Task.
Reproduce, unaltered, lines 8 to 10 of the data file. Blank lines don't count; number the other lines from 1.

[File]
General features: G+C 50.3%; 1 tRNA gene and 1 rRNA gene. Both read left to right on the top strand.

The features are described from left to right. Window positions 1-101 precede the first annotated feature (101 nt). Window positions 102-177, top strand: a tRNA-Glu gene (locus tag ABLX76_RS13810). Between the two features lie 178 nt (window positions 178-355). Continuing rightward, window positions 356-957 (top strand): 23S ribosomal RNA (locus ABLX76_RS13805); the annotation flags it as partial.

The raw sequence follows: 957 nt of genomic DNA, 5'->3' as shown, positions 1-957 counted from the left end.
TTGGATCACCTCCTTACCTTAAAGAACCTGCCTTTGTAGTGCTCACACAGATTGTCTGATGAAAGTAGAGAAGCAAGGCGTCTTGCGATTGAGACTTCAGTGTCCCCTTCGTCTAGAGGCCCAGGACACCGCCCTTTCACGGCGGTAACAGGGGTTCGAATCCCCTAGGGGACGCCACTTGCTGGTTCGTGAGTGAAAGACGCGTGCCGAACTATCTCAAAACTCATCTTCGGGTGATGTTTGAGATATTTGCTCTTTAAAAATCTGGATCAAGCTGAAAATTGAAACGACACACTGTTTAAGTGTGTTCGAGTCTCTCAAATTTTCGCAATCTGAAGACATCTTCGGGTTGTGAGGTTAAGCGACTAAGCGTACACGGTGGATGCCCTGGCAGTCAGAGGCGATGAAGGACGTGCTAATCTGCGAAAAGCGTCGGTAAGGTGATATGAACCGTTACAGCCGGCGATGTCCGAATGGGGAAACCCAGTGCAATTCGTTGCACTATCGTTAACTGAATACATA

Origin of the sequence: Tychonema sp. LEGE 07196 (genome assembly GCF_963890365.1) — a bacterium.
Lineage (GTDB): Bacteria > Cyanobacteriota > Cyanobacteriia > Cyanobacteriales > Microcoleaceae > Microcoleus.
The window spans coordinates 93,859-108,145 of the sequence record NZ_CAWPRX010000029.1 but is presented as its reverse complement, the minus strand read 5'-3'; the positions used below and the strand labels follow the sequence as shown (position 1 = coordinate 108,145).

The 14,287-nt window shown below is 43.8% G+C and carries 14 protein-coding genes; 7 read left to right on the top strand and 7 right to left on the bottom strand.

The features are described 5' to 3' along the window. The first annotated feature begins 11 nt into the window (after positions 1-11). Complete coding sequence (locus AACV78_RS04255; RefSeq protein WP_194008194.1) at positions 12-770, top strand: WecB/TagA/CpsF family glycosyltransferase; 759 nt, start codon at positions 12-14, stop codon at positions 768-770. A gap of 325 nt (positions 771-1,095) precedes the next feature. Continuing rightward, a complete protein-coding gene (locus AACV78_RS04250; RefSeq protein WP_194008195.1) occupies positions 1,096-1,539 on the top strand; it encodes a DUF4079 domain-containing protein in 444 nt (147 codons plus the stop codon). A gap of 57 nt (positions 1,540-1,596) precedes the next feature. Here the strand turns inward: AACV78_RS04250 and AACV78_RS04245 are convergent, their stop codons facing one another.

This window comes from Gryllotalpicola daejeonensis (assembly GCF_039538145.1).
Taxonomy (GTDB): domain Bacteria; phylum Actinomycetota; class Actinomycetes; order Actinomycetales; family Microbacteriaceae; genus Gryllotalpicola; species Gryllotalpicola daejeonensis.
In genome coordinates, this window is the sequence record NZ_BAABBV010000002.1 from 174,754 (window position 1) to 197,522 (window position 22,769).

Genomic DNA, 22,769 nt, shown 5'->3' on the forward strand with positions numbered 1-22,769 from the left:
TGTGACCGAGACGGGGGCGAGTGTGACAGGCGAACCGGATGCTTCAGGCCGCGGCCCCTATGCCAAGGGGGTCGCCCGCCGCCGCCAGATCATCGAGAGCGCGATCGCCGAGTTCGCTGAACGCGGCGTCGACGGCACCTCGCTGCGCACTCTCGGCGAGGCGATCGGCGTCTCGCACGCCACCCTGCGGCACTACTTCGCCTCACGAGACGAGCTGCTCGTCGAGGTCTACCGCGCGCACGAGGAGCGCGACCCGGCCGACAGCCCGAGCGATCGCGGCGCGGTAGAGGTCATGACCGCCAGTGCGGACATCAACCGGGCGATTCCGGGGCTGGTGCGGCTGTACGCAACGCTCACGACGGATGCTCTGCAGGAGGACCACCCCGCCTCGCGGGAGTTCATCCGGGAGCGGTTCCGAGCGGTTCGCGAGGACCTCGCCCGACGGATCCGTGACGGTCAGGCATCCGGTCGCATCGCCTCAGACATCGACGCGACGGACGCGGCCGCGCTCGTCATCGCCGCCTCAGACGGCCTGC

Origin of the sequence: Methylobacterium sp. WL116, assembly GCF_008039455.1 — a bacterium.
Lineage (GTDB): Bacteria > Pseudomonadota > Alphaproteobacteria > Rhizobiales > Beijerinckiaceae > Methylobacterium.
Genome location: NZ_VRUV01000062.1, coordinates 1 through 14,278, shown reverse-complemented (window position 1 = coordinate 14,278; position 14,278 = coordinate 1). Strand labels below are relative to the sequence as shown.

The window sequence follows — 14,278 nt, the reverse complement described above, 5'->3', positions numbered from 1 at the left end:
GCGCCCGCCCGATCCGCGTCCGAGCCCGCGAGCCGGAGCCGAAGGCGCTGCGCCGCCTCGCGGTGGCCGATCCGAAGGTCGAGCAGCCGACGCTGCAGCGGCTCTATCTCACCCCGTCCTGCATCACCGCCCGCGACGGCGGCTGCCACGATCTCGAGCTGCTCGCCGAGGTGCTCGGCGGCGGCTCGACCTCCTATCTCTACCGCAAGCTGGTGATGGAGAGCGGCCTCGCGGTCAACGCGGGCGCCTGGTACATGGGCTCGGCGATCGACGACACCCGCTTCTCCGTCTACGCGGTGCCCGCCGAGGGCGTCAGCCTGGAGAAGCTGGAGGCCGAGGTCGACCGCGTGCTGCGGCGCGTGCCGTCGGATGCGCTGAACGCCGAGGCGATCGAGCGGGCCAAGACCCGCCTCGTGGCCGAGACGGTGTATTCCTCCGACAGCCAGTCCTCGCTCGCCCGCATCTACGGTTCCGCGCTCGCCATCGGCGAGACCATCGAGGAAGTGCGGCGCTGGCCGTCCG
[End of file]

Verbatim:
The 14,287-nt window shown below is 43.8% G+C and carries 14 protein-coding genes; 7 read left to right on the top strand and 7 right to left on the bottom strand.

The features are described 5' to 3' along the window. The first annotated feature begins 11 nt into the window (after positions 1-11). Complete coding sequence (locus AACV78_RS04255; RefSeq protein WP_194008194.1) at positions 12-770, top strand: WecB/TagA/CpsF family glycosyltransferase; 759 nt, start codon at positions 12-14, stop codon at positions 768-770. A gap of 325 nt (positions 771-1,095) precedes the next feature. Continuing rightward, a complete protein-coding gene (locus AACV78_RS04250; RefSeq protein WP_194008195.1) occupies positions 1,096-1,539 on the top strand; it encodes a DUF4079 domain-containing protein in 444 nt (147 codons plus the stop codon). A gap of 57 nt (positions 1,540-1,596) precedes the next feature. Here the strand turns inward: AACV78_RS04250 and AACV78_RS04245 are convergent, their stop codons facing one another.

This window comes from Gryllotalpicola daejeonensis (assembly GCF_039538145.1).